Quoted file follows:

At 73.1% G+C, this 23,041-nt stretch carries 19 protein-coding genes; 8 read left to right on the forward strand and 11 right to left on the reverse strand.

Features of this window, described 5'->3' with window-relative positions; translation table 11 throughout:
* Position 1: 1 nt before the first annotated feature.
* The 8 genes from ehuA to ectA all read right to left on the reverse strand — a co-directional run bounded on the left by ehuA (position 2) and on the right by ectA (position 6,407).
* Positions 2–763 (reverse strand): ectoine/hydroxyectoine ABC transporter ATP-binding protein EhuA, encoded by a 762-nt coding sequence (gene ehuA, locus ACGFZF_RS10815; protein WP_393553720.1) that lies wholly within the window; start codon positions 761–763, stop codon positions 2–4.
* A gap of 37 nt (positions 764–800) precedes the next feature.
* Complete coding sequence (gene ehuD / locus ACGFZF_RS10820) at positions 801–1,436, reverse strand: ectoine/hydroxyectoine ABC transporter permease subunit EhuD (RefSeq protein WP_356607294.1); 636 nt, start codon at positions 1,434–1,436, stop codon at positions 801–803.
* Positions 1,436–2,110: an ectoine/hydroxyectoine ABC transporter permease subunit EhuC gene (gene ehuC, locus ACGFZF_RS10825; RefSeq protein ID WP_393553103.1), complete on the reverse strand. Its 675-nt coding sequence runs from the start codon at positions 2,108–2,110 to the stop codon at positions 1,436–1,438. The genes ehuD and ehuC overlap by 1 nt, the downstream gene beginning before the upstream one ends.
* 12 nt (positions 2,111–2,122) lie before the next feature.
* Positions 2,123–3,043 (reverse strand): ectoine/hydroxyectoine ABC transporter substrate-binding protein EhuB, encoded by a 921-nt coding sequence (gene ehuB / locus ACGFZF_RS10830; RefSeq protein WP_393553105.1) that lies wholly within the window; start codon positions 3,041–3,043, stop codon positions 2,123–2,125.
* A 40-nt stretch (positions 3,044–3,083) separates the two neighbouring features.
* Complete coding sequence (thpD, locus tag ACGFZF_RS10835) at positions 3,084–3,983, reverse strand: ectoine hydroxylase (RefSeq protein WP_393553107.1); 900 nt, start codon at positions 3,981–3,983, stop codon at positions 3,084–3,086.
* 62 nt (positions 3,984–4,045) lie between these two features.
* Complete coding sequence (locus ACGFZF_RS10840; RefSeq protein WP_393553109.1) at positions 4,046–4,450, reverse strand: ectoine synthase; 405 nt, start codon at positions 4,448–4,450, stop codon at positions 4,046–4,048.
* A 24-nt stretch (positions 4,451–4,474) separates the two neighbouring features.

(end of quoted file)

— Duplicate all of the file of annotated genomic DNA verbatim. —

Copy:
At 73.1% G+C, this 23,041-nt stretch carries 19 protein-coding genes; 8 read left to right on the forward strand and 11 right to left on the reverse strand.

Features of this window, described 5'->3' with window-relative positions; translation table 11 throughout:
* Position 1: 1 nt before the first annotated feature.
* The 8 genes from ehuA to ectA all read right to left on the reverse strand — a co-directional run bounded on the left by ehuA (position 2) and on the right by ectA (position 6,407).
* Positions 2–763 (reverse strand): ectoine/hydroxyectoine ABC transporter ATP-binding protein EhuA, encoded by a 762-nt coding sequence (gene ehuA, locus ACGFZF_RS10815; protein WP_393553720.1) that lies wholly within the window; start codon positions 761–763, stop codon positions 2–4.
* A gap of 37 nt (positions 764–800) precedes the next feature.
* Complete coding sequence (gene ehuD / locus ACGFZF_RS10820) at positions 801–1,436, reverse strand: ectoine/hydroxyectoine ABC transporter permease subunit EhuD (RefSeq protein WP_356607294.1); 636 nt, start codon at positions 1,434–1,436, stop codon at positions 801–803.
* Positions 1,436–2,110: an ectoine/hydroxyectoine ABC transporter permease subunit EhuC gene (gene ehuC, locus ACGFZF_RS10825; RefSeq protein ID WP_393553103.1), complete on the reverse strand. Its 675-nt coding sequence runs from the start codon at positions 2,108–2,110 to the stop codon at positions 1,436–1,438. The genes ehuD and ehuC overlap by 1 nt, the downstream gene beginning before the upstream one ends.
* 12 nt (positions 2,111–2,122) lie before the next feature.
* Positions 2,123–3,043 (reverse strand): ectoine/hydroxyectoine ABC transporter substrate-binding protein EhuB, encoded by a 921-nt coding sequence (gene ehuB / locus ACGFZF_RS10830; RefSeq protein WP_393553105.1) that lies wholly within the window; start codon positions 3,041–3,043, stop codon positions 2,123–2,125.
* A 40-nt stretch (positions 3,044–3,083) separates the two neighbouring features.
* Complete coding sequence (thpD, locus tag ACGFZF_RS10835) at positions 3,084–3,983, reverse strand: ectoine hydroxylase (RefSeq protein WP_393553107.1); 900 nt, start codon at positions 3,981–3,983, stop codon at positions 3,084–3,086.
* 62 nt (positions 3,984–4,045) lie between these two features.
* Complete coding sequence (locus ACGFZF_RS10840; RefSeq protein WP_393553109.1) at positions 4,046–4,450, reverse strand: ectoine synthase; 405 nt, start codon at positions 4,448–4,450, stop codon at positions 4,046–4,048.
* A 24-nt stretch (positions 4,451–4,474) separates the two neighbouring features.